BAGHDAD/SOUTH OF MOSUL, Iraq – U.S.-backed Iraqi forces on Sunday launched a ground offensive to dislodge Islamic State militants from their remaining stronghold in Mosul, in the western part of the city, and put an end to their ambitions for territorial rule in Iraq.
Iraqi Prime Minister Haider al-Abadi announced the start of the offensive, asking Iraqi forces to “respect human rights” during the battle and to take care of those displaced by the fighting.
Islamic State militants are essentially under siege in western Mosul, along with an estimated 650,000 civilians, after they were forced out of the eastern part of the city in the first phase of an offensive that concluded last month, after 100 days of fighting.
Up to 400,000 civilians could be displaced by the offensive as residents of western Mosul suffer food and fuel shortages and markets are closed, United Nations Humanitarian Coordinator for Iraq Lise Grande told Reuters on Saturday.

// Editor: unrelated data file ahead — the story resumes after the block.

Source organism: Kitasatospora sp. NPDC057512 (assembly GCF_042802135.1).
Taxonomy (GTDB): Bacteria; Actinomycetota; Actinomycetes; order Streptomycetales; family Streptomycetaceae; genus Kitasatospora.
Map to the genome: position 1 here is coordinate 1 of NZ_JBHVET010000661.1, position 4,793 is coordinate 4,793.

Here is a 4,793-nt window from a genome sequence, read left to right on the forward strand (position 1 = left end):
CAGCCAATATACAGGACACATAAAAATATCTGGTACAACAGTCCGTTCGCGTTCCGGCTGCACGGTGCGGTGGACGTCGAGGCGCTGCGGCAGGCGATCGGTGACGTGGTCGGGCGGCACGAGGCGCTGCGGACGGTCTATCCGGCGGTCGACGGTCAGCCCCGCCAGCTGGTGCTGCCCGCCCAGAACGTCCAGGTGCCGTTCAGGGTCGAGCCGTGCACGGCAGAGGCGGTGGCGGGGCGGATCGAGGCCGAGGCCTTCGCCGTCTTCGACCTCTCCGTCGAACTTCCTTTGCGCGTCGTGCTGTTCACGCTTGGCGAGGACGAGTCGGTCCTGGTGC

Iraqi federal police units are leading a northward charge on the Mosul districts that lie west of the Tigris river, aiming to capture Mosul airport, just south of the city, according to statements from the armed forces joint command.
They captured several villages and a local power distribution station in the first hours and killed several militants including snipers, the statements said.
The police are advancing up the Tigris river valley towards the airport, whilst the Rapid Response, an elite Interior Ministry unit, cut across more open terrain to the southwest.
“Mosul would be a tough fight for any army in the world,” the commander of the U.S.-led coalition forces, Lt. Gen. Stephen Townsend, said in a statement. Continued…
Source – Reuters